Forest gumption – Day 4

Where’s the car with the thumping ‘doof-doof’ bass?: Henry Angel Trackhead to Stacey’s Bridge Campground, Nariel

Sunday February 28, 2016, 64 miles (103 km) – Total so far: 371 miles (598 km)

I’m slowly spinning my way up out of Burra Creek in the grey stillness that is predawn. Far in the distance, kookaburras chortle back and forth across the valley then break into fits of laughter. Right here though, it is quiet. Still and quiet. I’m not riding fast enough for my tires to even hum.

Then I hear a car approaching from the east, its transmission thunking back a gear somewhere over the hill. That’s good news for me, because the first four miles of the day are mostly uphill. I grin. A downhill is coming.

The car comes over the hill and brakes sharply when the driver sees me. He stops there, in the middle of the road, just over a blind crest on a curve. I ride to the middle of my lane as the driver first rolls down the rear window, then corrects, and rolls down his window.

“How far is it to the highway?” asks a 30s-something guy that looks and sounds like the Australian comedian Akmal Saleh (whom is Egyptian by birth, I believe).

“Ah, it’s still quite a ways, ” I reply. I’m assuming he’s asking for the Hume Highway – the main highway between Sydney and Melbourne.

He looks very disappointed, then says, “I’ve been driving forever. It’s just trees and trees and trees. I’m trying to get to Melbourne.”

I’ve got no idea where this guy has come from, or why his GPS says he should come this way to get to Melbourne, but all I can figure is that he was on the Snowy Mountains Highway and it’s sent him over from Cabramurra along the Elliot Way. And yes, there would be a lot of trees, hills and curvy bits in that.

I say to him, “Well, when you get to Tumbarumba, you need to take a left as you come into the main street. That road will take to you to the highway.” (Actually, there are two ways to get to the highway, but I don’t know which ends up being shorter without looking it up – but a left turn there will give him both options).

He sighs, “Oh, I’ve been driving forever. Where is the nearest petrol station?”

“Oh, you are close. There’s one in Tumbarumba about 12 kilometres from here. Just keep going on this road and it will take you into town.”

He seems to brighten up for a moment. But then I say, “But I don’t know what time it will open. It’s a Sunday and it’s a small town.”

His smile fades and he asks, “Where is the next one after that?”

“Oh, out on the highway at Holbrook – it would probably be another 45 minutes to an hour of driving,” I reply. (Actually, I don’t really know how long it would take to drive – I’ve never driven it – but I figure it is about the distance that I would ride in a day which is usually about an hour’s driving.)

He sighs again. Frustration emits from him like energy coming off a radiant heater. But knowing he’s not going to run out of petrol seems to have helped a bit. There’s not much else I can do to help him, but he is very happy to have gotten some sort of information out of some random cyclist on the road. He says, “do you need anything? I’ve got water. Juice?”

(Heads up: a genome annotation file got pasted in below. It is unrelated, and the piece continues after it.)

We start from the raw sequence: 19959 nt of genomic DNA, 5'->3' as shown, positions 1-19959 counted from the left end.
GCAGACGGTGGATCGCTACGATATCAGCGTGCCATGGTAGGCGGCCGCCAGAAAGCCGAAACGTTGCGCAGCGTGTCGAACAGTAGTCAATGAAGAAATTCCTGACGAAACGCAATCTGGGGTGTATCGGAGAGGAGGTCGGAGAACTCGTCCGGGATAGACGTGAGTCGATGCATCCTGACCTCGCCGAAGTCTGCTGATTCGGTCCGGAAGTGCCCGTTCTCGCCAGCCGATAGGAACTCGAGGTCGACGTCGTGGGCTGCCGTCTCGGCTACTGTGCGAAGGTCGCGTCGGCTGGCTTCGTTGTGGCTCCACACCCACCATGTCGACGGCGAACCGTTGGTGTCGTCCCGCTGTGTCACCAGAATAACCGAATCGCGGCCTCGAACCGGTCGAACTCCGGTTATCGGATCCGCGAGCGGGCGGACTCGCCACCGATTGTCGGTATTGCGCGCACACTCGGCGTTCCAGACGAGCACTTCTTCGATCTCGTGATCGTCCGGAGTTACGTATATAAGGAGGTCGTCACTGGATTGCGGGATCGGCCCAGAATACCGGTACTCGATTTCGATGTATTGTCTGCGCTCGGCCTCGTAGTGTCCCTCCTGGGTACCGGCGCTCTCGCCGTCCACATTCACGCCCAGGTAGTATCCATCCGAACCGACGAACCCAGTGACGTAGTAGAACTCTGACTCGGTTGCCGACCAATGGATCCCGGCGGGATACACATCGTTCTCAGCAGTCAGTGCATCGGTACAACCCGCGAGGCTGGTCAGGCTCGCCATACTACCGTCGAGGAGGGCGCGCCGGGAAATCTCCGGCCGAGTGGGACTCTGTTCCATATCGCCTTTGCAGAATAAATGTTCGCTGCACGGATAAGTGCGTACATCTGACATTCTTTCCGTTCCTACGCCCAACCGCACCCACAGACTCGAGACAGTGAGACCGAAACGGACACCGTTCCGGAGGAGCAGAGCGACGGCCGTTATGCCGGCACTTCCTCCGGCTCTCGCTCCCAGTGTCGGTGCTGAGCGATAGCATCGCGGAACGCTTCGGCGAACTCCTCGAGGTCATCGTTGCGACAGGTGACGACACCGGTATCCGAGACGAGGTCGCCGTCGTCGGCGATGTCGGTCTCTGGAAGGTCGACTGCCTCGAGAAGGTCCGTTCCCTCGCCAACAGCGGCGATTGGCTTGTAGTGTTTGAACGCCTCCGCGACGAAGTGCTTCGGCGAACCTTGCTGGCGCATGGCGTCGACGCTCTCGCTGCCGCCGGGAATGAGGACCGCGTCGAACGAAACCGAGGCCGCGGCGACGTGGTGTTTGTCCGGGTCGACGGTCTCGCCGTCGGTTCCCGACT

I tell him I’m fine and have all I need, but thanks and good luck to him. He then says, “Do you know where you are going? It’s all just forest up there.”

I laugh and tell him that yes, I’m fine. Some months ago, a local farmer pulled me up and asked me the same question when I was heading up into a national park on a gravel backroad – was I lost and didn’t I know it was just forest up there. It saddens me that this is how people see these magnificent reserves of flora and fauna.

Then it’s back to the pedalling, after the five-minute conversation at 6.20am in the middle of the road, on a curve and blind crest. I finally get that good downhill the car transmission indicated. Then there is another climb through misty forest where the dew and moisture are giving up their grasp on leaves and trees and heading towards nothingness in the sky.

There’s the drop to Paddy’s River and the packed-out riverside campground. I’ve never understood why the caravan people pack this place out when the site at Burra Creek is so much more pleasant. Nevermind.

My legs are warmed up now. I think I’ve hit the high point for the day as I do the short climb up the Tooma Road. There are cleared pastures on gently rolling ground in the near and middle distance and steep-sided ridges of pale green bush all around in the far distance. We are high in the landscape here.

The road narrows, and there is a sign: Trucks Use Low Gear. Then we go walloping down through the state forest through incredibly deep road cuts. The road is just like a narrow, deep gash through these hills – the walls of rock reaching 20 feet above the pavement on both sides. It is mostly a straight drop down, but the road condition is not all that great, so I can’t let it fly with abandon. I’m on the listen and lookout for roos, too. It’s a roo time of day. It would be catastrophic to hit one at this speed. But still, I gain enough speed for the wind to pull tears out of my eyes and to be glad I’m not trying to ride the other direction. It would be a slow, steep climb to say the least!